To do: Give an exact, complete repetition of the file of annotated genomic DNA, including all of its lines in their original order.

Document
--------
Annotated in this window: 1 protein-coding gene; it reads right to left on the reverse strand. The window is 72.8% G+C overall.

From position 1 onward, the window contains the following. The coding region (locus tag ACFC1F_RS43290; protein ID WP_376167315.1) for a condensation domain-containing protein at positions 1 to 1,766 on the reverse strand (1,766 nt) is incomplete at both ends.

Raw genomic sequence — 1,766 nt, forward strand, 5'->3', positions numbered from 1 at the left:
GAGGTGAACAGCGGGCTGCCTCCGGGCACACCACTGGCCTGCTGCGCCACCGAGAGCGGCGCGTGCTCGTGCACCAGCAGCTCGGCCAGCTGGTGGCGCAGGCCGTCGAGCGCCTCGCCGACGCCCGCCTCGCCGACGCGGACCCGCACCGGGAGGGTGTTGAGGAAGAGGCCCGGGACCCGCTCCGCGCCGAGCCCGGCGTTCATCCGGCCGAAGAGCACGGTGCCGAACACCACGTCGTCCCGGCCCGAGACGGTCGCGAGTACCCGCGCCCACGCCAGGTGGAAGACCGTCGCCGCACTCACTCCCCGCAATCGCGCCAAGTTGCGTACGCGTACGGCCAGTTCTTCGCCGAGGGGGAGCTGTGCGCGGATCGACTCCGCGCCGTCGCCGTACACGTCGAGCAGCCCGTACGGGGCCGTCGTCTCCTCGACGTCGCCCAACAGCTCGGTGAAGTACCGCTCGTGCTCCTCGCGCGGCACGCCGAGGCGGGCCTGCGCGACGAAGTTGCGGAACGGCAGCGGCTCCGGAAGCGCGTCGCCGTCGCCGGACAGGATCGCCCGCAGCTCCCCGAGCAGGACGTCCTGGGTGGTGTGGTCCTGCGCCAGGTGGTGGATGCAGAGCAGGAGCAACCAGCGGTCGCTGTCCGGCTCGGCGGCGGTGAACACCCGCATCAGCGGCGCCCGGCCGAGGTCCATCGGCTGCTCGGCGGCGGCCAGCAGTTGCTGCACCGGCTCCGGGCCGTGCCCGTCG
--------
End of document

Annotated in this window: 1 protein-coding gene; it reads right to left on the reverse strand. The window is 72.8% G+C overall.

From position 1 onward, the window contains the following. The coding region (locus tag ACFC1F_RS43290; protein ID WP_376167315.1) for a condensation domain-containing protein at positions 1 to 1,766 on the reverse strand (1,766 nt) is incomplete at both ends.

Raw genomic sequence — 1,766 nt, forward strand, 5'->3', positions numbered from 1 at the left:
GAGGTGAACAGCGGGCTGCCTCCGGGCACACCACTGGCCTGCTGCGCCACCGAGAGCGGCGCGTGCTCGTGCACCAGCAGCTCGGCCAGCTGGTGGCGCAGGCCGTCGAGCGCCTCGCCGACGCCCGCCTCGCCGACGCGGACCCGCACCGGGAGGGTGTTGAGGAAGAGGCCCGGGACCCGCTCCGCGCCGAGCCCGGCGTTCATCCGGCCGAAGAGCACGGTGCCGAACACCACGTCGTCCCGGCCCGAGACGGTCGCGAGTACCCGCGCCCACGCCAGGTGGAAGACCGTCGCCGCACTCACTCCCCGCAATCGCGCCAAGTTGCGTACGCGTACGGCCAGTTCTTCGCCGAGGGGGAGCTGTGCGCGGATCGACTCCGCGCCGTCGCCGTACACGTCGAGCAGCCCGTACGGGGCCGTCGTCTCCTCGACGTCGCCCAACAGCTCGGTGAAGTACCGCTCGTGCTCCTCGCGCGGCACGCCGAGGCGGGCCTGCGCGACGAAGTTGCGGAACGGCAGCGGCTCCGGAAGCGCGTCGCCGTCGCCGGACAGGATCGCCCGCAGCTCCCCGAGCAGGACGTCCTGGGTGGTGTGGTCCTGCGCCAGGTGGTGGATGCAGAGCAGGAGCAACCAGCGGTCGCTGTCCGGCTCGGCGGCGGTGAACACCCGCATCAGCGGCGCCCGGCCGAGGTCCATCGGCTGCTCGGCGGCGGCCAGCAGTTGCTGCACCGGCTCCGGGCCGTGCCCGTCG